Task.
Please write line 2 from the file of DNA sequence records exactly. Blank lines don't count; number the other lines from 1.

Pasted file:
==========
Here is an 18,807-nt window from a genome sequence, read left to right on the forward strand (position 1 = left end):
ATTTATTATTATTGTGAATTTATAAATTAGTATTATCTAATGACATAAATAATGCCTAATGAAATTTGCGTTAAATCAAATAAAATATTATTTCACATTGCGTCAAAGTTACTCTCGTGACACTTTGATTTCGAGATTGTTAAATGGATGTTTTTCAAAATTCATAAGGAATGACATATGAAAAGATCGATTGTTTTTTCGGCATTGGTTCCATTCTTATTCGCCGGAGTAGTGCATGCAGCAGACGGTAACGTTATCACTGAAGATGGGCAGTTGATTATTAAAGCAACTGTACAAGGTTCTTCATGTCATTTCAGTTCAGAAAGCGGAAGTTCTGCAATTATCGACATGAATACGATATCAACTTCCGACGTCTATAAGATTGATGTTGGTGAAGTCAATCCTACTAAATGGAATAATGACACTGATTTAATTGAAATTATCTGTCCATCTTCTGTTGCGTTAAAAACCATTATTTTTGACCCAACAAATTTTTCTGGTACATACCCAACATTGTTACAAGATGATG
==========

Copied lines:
ATTTATTATTATTGTGAATTTATAAATTAGTATTATCTAATGACATAAATAATGCCTAATGAAATTTGCGTTAAATCAAATAAAATATTATTTCACATTGCGTCAAAGTTACTCTCGTGACACTTTGATTTCGAGATTGTTAAATGGATGTTTTTCAAAATTCATAAGGAATGACATATGAAAAGATCGATTGTTTTTTCGGCATTGGTTCCATTCTTATTCGCCGGAGTAGTGCATGCAGCAGACGGTAACGTTATCACTGAAGATGGGCAGTTGATTATTAAAGCAACTGTACAAGGTTCTTCATGTCATTTCAGTTCAGAAAGCGGAAGTTCTGCAATTATCGACATGAATACGATATCAACTTCCGACGTCTATAAGATTGATGTTGGTGAAGTCAATCCTACTAAATGGAATAATGACACTGATTTAATTGAAATTATCTGTCCATCTTCTGTTGCGTTAAAAACCATTATTTTTGACCCAACAAATTTTTCTGGTACATACCCAACATTGTTACAAGATGATG